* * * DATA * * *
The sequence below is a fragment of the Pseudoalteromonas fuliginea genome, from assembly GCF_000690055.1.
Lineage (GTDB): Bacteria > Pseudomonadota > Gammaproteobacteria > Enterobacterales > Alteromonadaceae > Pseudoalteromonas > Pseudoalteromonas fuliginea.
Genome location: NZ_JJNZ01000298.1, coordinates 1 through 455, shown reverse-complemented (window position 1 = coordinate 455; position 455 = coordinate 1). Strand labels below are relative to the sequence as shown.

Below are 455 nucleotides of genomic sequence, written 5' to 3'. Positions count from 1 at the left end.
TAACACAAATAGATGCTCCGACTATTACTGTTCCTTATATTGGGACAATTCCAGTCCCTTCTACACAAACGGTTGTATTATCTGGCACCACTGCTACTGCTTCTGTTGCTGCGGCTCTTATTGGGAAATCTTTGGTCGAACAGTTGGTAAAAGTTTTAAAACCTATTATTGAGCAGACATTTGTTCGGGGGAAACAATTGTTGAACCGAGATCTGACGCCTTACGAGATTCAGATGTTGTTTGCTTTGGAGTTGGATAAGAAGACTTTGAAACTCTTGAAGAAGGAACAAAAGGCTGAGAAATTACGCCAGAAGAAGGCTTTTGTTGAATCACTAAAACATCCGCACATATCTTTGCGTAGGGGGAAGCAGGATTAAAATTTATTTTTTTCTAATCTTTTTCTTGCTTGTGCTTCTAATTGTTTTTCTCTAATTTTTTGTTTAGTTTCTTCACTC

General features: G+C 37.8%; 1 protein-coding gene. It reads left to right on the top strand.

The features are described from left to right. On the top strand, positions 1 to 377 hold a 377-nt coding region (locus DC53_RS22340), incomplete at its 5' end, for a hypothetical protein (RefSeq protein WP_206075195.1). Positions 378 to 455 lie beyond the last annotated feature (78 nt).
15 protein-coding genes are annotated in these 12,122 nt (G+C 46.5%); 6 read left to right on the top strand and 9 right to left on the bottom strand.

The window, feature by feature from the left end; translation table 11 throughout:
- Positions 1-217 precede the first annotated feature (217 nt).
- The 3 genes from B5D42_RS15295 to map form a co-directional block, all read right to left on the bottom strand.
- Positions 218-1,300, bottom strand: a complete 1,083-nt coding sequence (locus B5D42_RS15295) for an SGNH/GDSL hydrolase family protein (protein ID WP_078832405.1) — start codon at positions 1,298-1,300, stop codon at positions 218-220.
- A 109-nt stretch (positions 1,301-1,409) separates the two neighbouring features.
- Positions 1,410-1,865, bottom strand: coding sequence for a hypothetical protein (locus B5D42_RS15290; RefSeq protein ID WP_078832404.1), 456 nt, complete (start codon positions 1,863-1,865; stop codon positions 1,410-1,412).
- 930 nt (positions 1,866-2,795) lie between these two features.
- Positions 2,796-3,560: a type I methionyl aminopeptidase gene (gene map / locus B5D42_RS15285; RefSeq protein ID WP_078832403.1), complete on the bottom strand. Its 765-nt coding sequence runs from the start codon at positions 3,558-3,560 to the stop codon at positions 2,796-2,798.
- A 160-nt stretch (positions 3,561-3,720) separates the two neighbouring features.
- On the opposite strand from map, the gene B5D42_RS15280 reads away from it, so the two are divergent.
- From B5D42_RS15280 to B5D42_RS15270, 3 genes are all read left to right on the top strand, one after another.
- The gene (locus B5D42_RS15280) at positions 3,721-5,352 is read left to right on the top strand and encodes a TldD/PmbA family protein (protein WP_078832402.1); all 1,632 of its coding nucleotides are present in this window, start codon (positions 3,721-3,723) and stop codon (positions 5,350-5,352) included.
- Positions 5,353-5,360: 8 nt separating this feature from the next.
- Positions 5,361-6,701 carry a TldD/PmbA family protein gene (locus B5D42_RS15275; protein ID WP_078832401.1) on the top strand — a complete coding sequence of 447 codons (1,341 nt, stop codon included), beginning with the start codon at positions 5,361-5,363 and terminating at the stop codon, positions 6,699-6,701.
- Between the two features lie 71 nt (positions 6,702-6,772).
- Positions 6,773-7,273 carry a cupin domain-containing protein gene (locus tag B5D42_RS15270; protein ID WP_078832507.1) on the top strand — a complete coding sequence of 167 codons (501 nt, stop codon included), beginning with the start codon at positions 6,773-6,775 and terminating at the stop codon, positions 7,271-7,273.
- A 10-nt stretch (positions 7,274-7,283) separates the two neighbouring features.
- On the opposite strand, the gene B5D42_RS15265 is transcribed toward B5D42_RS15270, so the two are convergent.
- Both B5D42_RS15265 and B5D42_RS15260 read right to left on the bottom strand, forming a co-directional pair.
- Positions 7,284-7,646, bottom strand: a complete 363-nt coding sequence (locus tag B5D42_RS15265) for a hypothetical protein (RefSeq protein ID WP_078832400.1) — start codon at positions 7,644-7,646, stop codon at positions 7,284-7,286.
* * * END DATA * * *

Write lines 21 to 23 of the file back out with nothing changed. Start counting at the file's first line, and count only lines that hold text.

- Positions 5,353-5,360: 8 nt separating this feature from the next.
- Positions 5,361-6,701 carry a TldD/PmbA family protein gene (locus B5D42_RS15275; protein ID WP_078832401.1) on the top strand — a complete coding sequence of 447 codons (1,341 nt, stop codon included), beginning with the start codon at positions 5,361-5,363 and terminating at the stop codon, positions 6,699-6,701.
- Between the two features lie 71 nt (positions 6,702-6,772).